There is a seduction to the secret world, which for generations has charmed presidents and their advisers. It’s easier pulling the levers in the dark, playing the keys of what a CIA official once called the “mighty Wurlitzer” of covert action. Politics is a much messier process — out in the open, making deals with bullies and blowhards. But that’s the part of the job that Obama must learn to master if he wants another term.

On this anniversary of Sept. 11, 2001, America is lucky to have a president who is adept at intelligence. But it needs, as well, a leader who can take the country out of the shadows and into the light.

Beyond the politics of the 2012 presidential campaign, when we get to the bottom of the Benghazi affair what we are likely to find is a covert operation that involved supplying weapons to the Syrian rebels, and which for some as yet unknown reason became the object of vicious armed attacks by one or more militias or other groups with ties to al Qaeda.  Tragically, the Benghazi fiasco resulted in the deaths of Ambassador Christopher Stevens and three other Americans.

There is much to be learned from the multiple failures which occurred in Benghazi. To get to the bottom of things, however, President Obama and his admnistration need to stop blowing smoke and using mirrors in providing spurious information to reporters and the American people.

The Trenchant Observer

About the Author

The Observer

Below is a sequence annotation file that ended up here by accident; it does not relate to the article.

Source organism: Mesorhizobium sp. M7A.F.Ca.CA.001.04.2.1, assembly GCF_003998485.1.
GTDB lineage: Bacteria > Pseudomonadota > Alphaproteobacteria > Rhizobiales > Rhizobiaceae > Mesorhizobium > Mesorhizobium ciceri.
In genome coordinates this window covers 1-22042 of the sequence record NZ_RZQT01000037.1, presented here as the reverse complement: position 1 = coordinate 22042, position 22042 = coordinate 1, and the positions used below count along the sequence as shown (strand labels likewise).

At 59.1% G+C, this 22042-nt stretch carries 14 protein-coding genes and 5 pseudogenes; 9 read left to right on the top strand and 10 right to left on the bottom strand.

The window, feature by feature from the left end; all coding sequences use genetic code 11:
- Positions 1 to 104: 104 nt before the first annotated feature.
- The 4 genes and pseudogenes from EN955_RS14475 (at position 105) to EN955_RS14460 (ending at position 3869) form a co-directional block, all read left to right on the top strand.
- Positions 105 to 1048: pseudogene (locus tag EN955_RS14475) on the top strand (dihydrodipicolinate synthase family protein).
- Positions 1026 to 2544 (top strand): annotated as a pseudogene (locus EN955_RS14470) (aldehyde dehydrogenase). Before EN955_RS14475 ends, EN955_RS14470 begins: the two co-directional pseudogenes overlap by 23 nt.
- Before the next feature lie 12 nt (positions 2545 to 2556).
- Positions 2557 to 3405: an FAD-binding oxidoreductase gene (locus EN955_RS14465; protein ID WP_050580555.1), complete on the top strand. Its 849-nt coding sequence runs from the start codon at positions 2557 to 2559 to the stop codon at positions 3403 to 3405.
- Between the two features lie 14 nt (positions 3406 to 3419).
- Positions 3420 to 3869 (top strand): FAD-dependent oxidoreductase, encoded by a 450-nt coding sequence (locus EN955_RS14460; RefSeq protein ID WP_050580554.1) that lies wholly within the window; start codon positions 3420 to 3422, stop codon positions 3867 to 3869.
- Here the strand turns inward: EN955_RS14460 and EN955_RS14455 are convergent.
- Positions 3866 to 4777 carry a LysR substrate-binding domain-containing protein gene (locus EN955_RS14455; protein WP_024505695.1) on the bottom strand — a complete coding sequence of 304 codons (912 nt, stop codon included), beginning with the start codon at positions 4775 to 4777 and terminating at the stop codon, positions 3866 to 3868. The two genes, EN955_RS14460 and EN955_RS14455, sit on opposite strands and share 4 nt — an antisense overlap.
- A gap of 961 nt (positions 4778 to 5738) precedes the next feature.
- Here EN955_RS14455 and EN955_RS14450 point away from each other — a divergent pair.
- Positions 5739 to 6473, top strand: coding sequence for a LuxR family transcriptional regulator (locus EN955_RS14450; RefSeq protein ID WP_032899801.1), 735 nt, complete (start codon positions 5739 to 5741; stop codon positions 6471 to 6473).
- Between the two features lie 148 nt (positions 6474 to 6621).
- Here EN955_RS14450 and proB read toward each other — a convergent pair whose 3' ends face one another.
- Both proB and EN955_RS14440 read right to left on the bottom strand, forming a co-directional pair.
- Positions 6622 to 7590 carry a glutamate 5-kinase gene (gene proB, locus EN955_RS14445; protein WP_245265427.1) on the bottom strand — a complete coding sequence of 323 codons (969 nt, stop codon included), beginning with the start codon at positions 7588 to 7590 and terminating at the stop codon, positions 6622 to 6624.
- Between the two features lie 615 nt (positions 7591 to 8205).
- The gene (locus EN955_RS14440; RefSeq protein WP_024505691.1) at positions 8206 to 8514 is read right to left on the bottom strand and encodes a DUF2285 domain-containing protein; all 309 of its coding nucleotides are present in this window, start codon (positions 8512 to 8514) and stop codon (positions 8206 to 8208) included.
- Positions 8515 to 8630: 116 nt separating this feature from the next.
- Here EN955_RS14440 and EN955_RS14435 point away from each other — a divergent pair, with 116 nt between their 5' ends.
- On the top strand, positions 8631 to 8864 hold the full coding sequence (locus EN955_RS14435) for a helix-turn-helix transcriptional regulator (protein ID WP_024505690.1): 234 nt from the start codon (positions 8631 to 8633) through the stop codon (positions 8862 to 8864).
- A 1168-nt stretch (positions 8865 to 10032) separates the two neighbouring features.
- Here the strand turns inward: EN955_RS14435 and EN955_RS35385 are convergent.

"The Trenchant Observer" is edited and published by The Observer, an international lawyer who has taught International Law, Human Rights, and Comparative Law at major U.S. universities, including Harvard, Brandeis, the University of Pittsburgh, and the University of Kansas. He is a former staff attorney at the Inter-American Commission on Human Rights of the Organization of American States (IACHR), where he was in charge of Brazil, Haiti, Mexico and the United States, and also worked on complaints from and reports on other countries including Argentina, Chile, Uruguay, El Salvador, Nicaragua, and Guatemala. As an international development expert, he has worked on Rule of Law, Human Rights, and Judicial Reform in a number of countries in Latin America, the Caribbean, Africa, the Middle East, South Asia, and the Russian Federation. In the private sector, The Observer has worked as an international attorney for a leading national law firm and major global companies, on joint ventures and other matters in a number of countries in Europe (including Russia and the Ukraine), throughout Latin America and the Caribbean, and in Australia, Indonesia, Vietnam, China and Japan. The Trenchant Observer blog provides an unfiltered international perspective for news and opinion on current events, in their historical context, drawing on a daily review of leading German, French, Spanish and English newspapers as well as the New York Times, the Wall Street Journal, the Washington Post, and other American newspapers, and on sources in other countries relevant to issues being analyzed. The Observer speaks fluent English, French, German, Portuguese and Spanish, and also knows other languages. He holds an S.J.D. or Doctor of Juridical Science in International Law from Harvard University, and a Doctor of Law (J.D.) and a Master of the Science of Law (J.S.M.), from Stanford University. As an undergraduate, he received a Bachelor of Arts degree, also from Stanford, where he graduated “With Great Distinction” (summa cum laude) and received the James Birdsall Weter Prize for the best Senior Honors Thesis in History. In addition to having taught as a Lecturer on Law at Harvard Law School, The Observer has been a Visiting Scholar at Harvard University's Center for International Affairs (CFIA). His fellowships include a Stanford Postdoctoral Fellowship in Law and Development, the Rómulo Gallegos Fellowship in International Human Rights awarded by the Inter-American Commission on Human Rights, and a Harvard MacArthur Fellowship in International Peace and Security. Beyond his articles in The Trenchant Observer, he is the author of two books and numerous scholarly articles on subjects of international and comparative law. Currently he is working on a manuscript drawing on the best articles that have appeared in the blog.